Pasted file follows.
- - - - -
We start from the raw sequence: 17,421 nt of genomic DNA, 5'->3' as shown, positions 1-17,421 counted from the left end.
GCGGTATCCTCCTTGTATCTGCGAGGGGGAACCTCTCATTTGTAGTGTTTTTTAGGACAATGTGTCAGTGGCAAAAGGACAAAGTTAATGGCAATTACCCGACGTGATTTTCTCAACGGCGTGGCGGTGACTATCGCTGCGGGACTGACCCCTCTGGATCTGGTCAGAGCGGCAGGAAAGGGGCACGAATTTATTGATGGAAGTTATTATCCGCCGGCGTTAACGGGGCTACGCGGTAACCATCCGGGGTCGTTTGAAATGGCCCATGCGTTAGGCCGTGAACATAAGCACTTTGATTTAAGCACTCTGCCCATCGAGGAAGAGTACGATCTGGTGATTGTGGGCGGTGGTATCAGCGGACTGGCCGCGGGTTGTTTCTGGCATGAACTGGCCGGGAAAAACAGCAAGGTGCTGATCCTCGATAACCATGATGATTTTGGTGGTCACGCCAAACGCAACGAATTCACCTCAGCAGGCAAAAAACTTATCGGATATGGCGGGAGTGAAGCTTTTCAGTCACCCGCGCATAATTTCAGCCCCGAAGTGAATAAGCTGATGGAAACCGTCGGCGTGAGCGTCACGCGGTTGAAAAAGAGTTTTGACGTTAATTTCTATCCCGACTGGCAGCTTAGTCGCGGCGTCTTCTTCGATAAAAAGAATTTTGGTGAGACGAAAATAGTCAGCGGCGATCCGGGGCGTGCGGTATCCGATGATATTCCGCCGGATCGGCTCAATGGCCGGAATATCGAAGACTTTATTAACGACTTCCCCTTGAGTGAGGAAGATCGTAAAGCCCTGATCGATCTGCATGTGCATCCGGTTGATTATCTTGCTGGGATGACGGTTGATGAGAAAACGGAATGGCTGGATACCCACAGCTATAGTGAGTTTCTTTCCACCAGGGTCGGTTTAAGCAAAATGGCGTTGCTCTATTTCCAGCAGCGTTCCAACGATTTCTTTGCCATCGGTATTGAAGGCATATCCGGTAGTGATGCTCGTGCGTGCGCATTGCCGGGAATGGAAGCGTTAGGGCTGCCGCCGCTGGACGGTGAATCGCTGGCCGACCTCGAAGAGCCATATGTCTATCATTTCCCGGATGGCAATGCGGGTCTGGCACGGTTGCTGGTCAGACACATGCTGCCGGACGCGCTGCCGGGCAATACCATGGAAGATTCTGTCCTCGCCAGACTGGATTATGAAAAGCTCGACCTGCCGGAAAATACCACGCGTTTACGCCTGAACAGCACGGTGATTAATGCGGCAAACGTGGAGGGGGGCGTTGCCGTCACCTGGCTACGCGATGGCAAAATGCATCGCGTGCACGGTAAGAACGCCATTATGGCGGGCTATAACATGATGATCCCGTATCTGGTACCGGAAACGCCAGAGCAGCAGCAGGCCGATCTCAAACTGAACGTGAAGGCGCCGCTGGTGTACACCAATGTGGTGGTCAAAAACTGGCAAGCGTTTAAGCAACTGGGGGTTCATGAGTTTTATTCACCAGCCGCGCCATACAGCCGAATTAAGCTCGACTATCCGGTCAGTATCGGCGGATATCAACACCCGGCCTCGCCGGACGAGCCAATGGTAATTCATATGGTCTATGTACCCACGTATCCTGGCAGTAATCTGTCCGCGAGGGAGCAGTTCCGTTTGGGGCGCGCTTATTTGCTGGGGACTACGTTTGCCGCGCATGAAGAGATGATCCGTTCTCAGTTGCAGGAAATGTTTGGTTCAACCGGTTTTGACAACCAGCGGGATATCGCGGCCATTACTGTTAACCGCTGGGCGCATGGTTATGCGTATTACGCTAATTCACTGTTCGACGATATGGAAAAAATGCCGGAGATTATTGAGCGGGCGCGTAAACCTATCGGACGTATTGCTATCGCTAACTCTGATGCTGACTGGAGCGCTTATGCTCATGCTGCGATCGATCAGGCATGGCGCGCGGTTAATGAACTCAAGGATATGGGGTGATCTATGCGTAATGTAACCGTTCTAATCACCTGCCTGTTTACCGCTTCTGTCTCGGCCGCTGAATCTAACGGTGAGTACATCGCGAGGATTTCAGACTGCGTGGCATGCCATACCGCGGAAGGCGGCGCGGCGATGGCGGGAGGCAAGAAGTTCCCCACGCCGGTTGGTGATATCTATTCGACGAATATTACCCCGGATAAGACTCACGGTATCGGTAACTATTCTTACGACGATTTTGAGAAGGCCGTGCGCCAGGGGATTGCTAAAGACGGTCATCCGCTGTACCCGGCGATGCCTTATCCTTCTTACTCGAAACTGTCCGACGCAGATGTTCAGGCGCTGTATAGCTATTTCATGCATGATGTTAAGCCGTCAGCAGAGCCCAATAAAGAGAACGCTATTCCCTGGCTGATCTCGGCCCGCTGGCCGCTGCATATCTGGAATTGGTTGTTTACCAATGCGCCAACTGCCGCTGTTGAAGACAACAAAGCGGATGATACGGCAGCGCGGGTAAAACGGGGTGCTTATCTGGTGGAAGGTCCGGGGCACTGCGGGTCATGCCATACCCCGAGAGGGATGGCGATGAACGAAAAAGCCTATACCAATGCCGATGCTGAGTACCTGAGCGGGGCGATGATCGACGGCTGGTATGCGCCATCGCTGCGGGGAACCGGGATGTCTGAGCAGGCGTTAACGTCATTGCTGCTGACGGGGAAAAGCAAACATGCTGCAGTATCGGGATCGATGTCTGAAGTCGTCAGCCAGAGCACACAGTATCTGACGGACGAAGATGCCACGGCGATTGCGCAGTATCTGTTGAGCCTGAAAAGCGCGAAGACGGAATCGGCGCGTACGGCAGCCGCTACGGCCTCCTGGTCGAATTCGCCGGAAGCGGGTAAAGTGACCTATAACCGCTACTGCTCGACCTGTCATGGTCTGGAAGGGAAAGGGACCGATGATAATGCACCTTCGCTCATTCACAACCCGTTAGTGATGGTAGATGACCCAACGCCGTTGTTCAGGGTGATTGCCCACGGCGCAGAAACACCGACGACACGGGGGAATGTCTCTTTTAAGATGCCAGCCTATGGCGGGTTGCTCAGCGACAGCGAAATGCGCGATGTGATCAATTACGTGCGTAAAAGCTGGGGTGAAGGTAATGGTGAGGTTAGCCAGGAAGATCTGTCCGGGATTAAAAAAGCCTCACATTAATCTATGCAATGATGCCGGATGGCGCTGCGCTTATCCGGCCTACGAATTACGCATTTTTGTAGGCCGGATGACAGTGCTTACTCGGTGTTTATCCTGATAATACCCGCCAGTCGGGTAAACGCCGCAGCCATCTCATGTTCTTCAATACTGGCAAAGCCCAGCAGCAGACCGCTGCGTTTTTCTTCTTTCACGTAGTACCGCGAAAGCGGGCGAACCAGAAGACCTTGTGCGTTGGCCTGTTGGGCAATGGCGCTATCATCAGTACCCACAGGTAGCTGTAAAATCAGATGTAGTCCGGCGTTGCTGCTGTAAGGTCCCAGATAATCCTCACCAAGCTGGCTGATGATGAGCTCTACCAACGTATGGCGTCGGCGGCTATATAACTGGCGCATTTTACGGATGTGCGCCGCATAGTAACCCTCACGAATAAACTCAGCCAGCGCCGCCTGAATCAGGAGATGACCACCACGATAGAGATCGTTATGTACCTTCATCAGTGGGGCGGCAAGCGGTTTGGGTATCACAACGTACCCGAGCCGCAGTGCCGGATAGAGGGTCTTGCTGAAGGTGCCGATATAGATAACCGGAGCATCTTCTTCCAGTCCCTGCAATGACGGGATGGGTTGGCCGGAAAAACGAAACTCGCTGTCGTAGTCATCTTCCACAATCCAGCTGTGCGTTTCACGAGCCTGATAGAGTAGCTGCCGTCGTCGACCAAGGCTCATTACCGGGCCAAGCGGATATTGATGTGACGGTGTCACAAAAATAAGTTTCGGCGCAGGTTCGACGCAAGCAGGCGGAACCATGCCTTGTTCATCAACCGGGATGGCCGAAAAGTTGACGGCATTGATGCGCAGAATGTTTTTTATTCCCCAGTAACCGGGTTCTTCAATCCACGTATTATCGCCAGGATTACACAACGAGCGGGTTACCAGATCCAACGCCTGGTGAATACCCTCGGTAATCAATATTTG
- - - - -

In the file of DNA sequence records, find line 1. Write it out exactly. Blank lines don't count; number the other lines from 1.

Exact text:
We start from the raw sequence: 17,421 nt of genomic DNA, 5'->3' as shown, positions 1-17,421 counted from the left end.